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Facebook CEO Mark Zuckerberg To Testify Before a US-Canada ‘Grand Committee”

Joining forces with Canada — and perhaps other countries — seems designed to prod Zuckerberg and persuade him to change his mind.

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Facebook CEO Mark Zuckerberg testifies before a House Energy and Commerce hearing on Capitol Hill in Washington about the use of Facebook data to target American voters in the 2016 election and data privacy. VOA

Parliamentary committees in Britain and Canada on Wednesday urged Facebook CEO Mark Zuckerberg to testify before a joint hearing of international lawmakers examining fake news and the internet.

Damian Collins, the head of the U.K. parliament’s media committee, is joining forces with his Canadian counterpart, Bob Zimmer, to pressure Zuckerberg to personally take part in hearings, as he did before the U.S Congress and the European Parliament. The so-called “international grand committee” session would be held Nov. 27 and could include lawmakers from other countries.

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A protester wearing a mask with the face of Facebook founder Mark Zuckerberg is flanked by two fellow activists wearing angry face emoji masks, during a protest against Facebook policies, in London, Britain (From archives) VOA

“We understand that it is not possible to make yourself available to all parliaments. However, we believe that your users in other countries need a line of accountability to your organization — directly, via yourself,” the pair said in a letter to Zuckerberg. “We would have thought that this responsibility is something that you would want to take up.”

Social media companies have been under scrutiny in Britain following allegations that political consultancy Cambridge Analytica used data from tens of millions of Facebook accounts to profile voters and help U.S. President Donald Trump’s 2016 election campaign. The committee is also investigating the impact of fake news distributed via social media sites globally.

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Facebook CEO Mark Zuckerberg delivers the keynote address at a Facebook developers conference in San Jose, California. VOA

Collins has been irate with Facebook for sending Zuckerberg’s underlings to his committee’s hearings while the leader of the Silicon Valley company declined invitations to attend. Joining forces with Canada — and perhaps other countries — seems designed to prod Zuckerberg and persuade him to change his mind.

Also Read: Twitter Still Remains A Hotbed For Account Spreading Fake News: Study

“No such joint hearing has ever been held,” the pair wrote. “Given your self-declared objective to ‘fix’ Facebook, and to prevent the platform’s malign use in world affairs and democratic process, we would like to give you the chance to appear at this hearing.” (VOA)

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Facebook Set to Launch a Petitions Feature For its Users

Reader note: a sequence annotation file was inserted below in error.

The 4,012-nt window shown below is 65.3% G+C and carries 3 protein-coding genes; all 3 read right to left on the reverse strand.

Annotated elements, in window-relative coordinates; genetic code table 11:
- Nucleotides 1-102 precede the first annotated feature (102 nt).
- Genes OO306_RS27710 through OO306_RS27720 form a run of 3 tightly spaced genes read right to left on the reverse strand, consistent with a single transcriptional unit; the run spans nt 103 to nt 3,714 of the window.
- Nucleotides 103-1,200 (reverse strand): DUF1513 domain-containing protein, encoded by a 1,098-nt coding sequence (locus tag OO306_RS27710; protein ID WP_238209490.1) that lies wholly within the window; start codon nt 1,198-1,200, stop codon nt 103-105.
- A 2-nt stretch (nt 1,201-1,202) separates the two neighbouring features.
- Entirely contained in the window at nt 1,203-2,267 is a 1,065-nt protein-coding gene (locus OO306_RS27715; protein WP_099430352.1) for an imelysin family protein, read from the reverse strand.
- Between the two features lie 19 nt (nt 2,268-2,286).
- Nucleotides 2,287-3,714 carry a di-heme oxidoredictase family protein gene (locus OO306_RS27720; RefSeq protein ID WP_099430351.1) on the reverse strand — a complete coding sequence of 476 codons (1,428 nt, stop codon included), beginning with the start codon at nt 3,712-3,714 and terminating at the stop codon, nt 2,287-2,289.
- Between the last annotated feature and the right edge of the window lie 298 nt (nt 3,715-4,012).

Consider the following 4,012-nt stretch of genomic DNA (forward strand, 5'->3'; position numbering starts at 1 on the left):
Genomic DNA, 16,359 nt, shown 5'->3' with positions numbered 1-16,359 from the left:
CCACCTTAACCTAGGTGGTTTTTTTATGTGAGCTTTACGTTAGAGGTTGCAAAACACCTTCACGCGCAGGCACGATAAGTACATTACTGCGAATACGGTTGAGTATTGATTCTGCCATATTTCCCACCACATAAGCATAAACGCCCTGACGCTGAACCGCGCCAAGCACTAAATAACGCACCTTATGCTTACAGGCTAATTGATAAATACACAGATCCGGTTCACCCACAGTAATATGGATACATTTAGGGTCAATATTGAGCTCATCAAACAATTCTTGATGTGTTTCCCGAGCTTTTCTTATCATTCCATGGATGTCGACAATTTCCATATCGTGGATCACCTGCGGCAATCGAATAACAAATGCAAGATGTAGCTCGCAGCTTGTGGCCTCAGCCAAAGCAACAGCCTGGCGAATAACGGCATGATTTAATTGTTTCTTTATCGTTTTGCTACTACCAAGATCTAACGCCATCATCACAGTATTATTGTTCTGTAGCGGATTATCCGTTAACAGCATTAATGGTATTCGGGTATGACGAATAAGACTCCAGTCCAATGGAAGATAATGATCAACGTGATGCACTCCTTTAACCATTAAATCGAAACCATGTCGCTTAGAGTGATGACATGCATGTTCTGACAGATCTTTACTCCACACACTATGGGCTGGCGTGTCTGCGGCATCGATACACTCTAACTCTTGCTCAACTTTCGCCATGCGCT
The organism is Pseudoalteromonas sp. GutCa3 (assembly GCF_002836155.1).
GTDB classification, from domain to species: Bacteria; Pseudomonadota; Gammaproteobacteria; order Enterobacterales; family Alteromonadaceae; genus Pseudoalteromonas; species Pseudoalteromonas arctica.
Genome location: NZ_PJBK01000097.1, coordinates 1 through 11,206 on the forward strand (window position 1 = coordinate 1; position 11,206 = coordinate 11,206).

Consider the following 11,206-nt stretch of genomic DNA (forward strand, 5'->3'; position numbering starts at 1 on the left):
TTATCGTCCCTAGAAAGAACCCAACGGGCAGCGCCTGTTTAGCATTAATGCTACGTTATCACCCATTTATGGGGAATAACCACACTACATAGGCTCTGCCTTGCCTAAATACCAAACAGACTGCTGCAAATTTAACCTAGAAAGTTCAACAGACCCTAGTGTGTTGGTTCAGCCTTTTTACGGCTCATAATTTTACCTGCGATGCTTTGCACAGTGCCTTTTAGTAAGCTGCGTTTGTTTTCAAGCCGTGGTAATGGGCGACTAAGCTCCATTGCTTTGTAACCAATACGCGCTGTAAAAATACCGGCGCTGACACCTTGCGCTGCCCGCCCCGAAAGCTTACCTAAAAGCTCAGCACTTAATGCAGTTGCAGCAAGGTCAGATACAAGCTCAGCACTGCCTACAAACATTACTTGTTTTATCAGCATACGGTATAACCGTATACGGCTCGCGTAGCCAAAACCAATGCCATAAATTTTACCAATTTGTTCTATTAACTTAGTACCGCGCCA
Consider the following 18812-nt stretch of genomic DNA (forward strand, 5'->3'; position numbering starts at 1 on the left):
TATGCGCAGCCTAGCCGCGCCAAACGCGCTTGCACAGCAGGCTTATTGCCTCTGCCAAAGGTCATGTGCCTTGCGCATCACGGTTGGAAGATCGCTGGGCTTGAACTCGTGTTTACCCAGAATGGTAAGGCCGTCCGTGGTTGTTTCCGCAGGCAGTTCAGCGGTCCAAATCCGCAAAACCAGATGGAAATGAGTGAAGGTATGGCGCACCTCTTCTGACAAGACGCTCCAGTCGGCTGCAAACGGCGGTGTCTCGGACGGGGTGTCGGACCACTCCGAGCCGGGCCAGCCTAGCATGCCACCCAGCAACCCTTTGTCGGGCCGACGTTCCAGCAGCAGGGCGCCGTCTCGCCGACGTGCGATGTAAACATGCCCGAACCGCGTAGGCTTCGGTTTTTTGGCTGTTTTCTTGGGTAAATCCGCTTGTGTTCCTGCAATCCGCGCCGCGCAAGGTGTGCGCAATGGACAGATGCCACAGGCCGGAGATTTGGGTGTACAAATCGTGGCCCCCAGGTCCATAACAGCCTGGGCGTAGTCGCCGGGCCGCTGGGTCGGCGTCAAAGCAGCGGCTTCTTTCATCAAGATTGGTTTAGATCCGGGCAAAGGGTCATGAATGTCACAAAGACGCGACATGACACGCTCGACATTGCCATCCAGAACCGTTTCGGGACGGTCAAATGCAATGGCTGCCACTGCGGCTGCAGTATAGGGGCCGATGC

"There are some limits already: users can't tag President Donald Trump or Vice President Mike Pence," said another report in The Verge

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A television photographer shoots the sign outside of Facebook headquarters in Menlo Park, Calif. VOA

Facebook is set to launch a petitions feature called “Community Actions” that will let users request change from their local and national elected officials and government agencies.

According to a report in TechCrunch late Sunday, “Community Actions” will be a petition feature in Facebook’s News Feed and reach users in the US on Tuesday and other markets later.

“Users can add a title, description, and image to their ‘Community Action’, and tag relevant government agencies and officials who’ll be notified,” the report added.

Supporters for any given petition will be able to discuss the topic with fellow supporters, creating events and fundraisers.

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This photo shows a Facebook app icon on a smartphone in New York. VOA

However, the “Community Actions” feature could also provide “vocal interest groups a bully pulpit from which to pressure politicians and bureaucrats with their fringe agendas”.

According to a Facebook spokesperson, “Community Action” is another way for people to advocate for changes in their communities and partner with elected officials and government agencies on solutions.

Also Read- Nepal’s Central Bank Announces Ban of Indian Notes Above Rs 100

Since bad actors can misuse such features, Facebook will use “a combination of user flagging, proactive algorithmic detection, and human enforcers,” to safeguard the “Community Action” feature from falling into wrong hands.

“There are some limits already: users can’t tag President Donald Trump or Vice President Mike Pence,” said another report in The Verge. (IANS)